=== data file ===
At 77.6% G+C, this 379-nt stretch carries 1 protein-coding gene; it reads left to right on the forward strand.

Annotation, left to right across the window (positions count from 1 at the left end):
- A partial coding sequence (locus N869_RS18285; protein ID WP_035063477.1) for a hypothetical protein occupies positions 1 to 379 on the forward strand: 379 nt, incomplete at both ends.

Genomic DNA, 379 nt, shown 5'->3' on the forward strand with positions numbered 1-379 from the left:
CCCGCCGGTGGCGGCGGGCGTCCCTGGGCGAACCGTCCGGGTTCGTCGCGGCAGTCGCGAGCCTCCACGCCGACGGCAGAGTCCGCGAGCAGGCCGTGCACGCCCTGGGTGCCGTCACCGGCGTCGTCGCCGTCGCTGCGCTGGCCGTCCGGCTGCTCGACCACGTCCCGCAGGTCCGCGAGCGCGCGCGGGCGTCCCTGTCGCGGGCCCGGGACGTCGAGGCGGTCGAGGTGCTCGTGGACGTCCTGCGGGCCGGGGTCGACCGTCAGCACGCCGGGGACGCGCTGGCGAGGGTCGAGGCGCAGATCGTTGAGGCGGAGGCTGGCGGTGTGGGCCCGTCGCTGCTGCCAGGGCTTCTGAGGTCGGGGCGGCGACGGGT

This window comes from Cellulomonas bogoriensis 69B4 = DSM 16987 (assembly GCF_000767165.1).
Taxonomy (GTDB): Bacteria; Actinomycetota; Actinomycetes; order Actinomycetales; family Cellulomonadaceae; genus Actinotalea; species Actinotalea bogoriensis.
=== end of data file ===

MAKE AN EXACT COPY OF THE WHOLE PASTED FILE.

At 77.6% G+C, this 379-nt stretch carries 1 protein-coding gene; it reads left to right on the forward strand.

Annotation, left to right across the window (positions count from 1 at the left end):
- A partial coding sequence (locus N869_RS18285; protein ID WP_035063477.1) for a hypothetical protein occupies positions 1 to 379 on the forward strand: 379 nt, incomplete at both ends.

Genomic DNA, 379 nt, shown 5'->3' on the forward strand with positions numbered 1-379 from the left:
CCCGCCGGTGGCGGCGGGCGTCCCTGGGCGAACCGTCCGGGTTCGTCGCGGCAGTCGCGAGCCTCCACGCCGACGGCAGAGTCCGCGAGCAGGCCGTGCACGCCCTGGGTGCCGTCACCGGCGTCGTCGCCGTCGCTGCGCTGGCCGTCCGGCTGCTCGACCACGTCCCGCAGGTCCGCGAGCGCGCGCGGGCGTCCCTGTCGCGGGCCCGGGACGTCGAGGCGGTCGAGGTGCTCGTGGACGTCCTGCGGGCCGGGGTCGACCGTCAGCACGCCGGGGACGCGCTGGCGAGGGTCGAGGCGCAGATCGTTGAGGCGGAGGCTGGCGGTGTGGGCCCGTCGCTGCTGCCAGGGCTTCTGAGGTCGGGGCGGCGACGGGT

This window comes from Cellulomonas bogoriensis 69B4 = DSM 16987 (assembly GCF_000767165.1).
Taxonomy (GTDB): Bacteria; Actinomycetota; Actinomycetes; order Actinomycetales; family Cellulomonadaceae; genus Actinotalea; species Actinotalea bogoriensis.